Stephen Sondheim is synonymous with seminal—his works are comfortingly classic, but stimulating when reinvented aesthetically. The Columbia Musical Theatre Society’s high-concept production of “Into the Woods” juxtaposed the classical and the contemporary, with 12 actors playing over 20 fairytale roles in modern dress while still producing skillful takes on standards like “No One is Alone.”
CMTS’ presentation of “Into the Woods,” the directorial debut of Anna Moskowitz, BC ’19, was staged in the Diana Center’s Glicker-Milstein Theatre this weekend.
The musical weaves together the stories of renowned fairytale figures, with an overarching tale featuring a baker and his wife (played by Jacob Iglitzin, CC ’19, and Emma Smith, BC ’19), desperate to have a child. When a witch (Eloise Bagnara, a Barnard exchange student from Australia) appears on their doorstep, she describes items they must acquire to reverse their childless curse: a cow as white as milk, a cape as red as blood, hair as yellow as corn, and a slipper as pure as gold. Where this musical holds its distinction as a “classic” is through its shift in the second-half, when the story moves from the bright charm of the traditional fairytale narrative to one laced with darker, emotional connotations.
As “Into the Woods” is a musical repeatedly performed in an amateur setting, director Moskowitz worked for this production to be a disparate take from those of the past.
“My goal going into [it] was, I do not want it to be your high school’s production of ‘Into the Woods,’” Moskowitz said. “I don’t want it to feel stale at all. …We went for an aesthetically innovative production.”
Visually, this aim was certainly met—the scenery was best interpreted as scrappy, with chirping birds reimagined as cloth fragments dangling from twigs, Rapunzel’s tower a metal mobile staircase, and the “cow as white as milk,” aptly named Milky White, concocted from some white piping and metal mesh on rolling wheels. These choices, though certainly inventive, seemed humorously sparse alongside the grandiose nature of the musical performance, dislocated from its typical proscenium stage setting to a much smaller black box.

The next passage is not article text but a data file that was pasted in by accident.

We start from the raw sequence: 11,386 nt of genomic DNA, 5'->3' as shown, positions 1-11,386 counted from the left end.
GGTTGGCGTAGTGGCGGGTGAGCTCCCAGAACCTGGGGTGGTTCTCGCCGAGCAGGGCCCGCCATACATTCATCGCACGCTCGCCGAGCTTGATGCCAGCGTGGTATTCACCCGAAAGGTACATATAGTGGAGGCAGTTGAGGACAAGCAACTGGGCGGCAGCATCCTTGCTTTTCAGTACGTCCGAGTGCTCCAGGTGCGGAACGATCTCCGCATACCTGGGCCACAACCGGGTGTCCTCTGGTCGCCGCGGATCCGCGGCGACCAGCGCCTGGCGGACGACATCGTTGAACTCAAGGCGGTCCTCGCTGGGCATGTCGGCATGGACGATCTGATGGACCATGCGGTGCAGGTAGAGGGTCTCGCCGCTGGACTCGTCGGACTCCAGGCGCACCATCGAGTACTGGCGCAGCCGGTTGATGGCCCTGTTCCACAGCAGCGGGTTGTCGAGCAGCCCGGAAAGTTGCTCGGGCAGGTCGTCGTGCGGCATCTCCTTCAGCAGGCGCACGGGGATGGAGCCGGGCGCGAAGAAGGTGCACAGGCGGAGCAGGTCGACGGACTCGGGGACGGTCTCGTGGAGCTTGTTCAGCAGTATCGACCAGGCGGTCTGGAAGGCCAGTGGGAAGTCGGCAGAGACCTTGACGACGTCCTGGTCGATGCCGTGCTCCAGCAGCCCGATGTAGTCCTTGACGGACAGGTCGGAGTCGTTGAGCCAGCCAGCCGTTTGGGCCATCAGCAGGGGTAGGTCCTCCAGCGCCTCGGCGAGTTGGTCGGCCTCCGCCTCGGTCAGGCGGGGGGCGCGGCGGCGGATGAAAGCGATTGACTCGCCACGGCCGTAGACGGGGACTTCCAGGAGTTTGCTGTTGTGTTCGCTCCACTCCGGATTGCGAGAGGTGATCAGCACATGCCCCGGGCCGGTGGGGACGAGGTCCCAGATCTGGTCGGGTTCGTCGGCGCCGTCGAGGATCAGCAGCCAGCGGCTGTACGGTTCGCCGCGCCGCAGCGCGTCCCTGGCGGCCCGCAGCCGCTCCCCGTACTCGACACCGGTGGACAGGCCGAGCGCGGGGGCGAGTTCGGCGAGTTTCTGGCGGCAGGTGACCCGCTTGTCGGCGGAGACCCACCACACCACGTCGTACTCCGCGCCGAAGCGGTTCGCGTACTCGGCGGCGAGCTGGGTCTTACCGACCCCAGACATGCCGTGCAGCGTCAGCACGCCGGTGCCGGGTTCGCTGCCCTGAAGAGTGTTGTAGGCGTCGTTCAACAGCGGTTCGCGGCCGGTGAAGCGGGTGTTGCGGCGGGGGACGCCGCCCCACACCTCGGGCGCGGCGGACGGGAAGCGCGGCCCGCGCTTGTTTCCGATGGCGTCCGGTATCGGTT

However, alongside withdrawn scenery and an intimate locale, the prowess of the actors was the focal point, especially through the choices of music director Louisa Tambunan, BC ’18. India Beer, BC ’20, gave a heartfelt performance as Cinderella, Erin Hilgartner, CC ’21, as Red Riding Hood was delightfully quirky and tenacious, especially during “I Know Things Now,” and Iglitzen and Smith as the baker and his wife had convincing, energized chemistry as dual focal points of the story. Bagnara, as the witch, gave a masterful performance of the famed number “Children Will Listen,” which was, in a word, bewitching.
But this story is not simply a “walk in the woods,” as its title may suggest: The first act, which concluded in a sort of happily ever after, reopens after intermission to a darker, giant-ravaged scene.
“[The musical asks] questions in the second act about how we move on after a loss, and what makes a parent and child relationship valid, and a woman’s role in the household,” said Moskowitz. “All these big, universal, timeless questions especially are effective.”
And the emotionality of these final scenes was especially enduring—despite the alienating, strewn-about clutter and costumes, the touching performances gave insight beyond fantastical tales of witches, princes, and giants; they showed the importance of family, heart, and the fact that no one, really, is ever alone.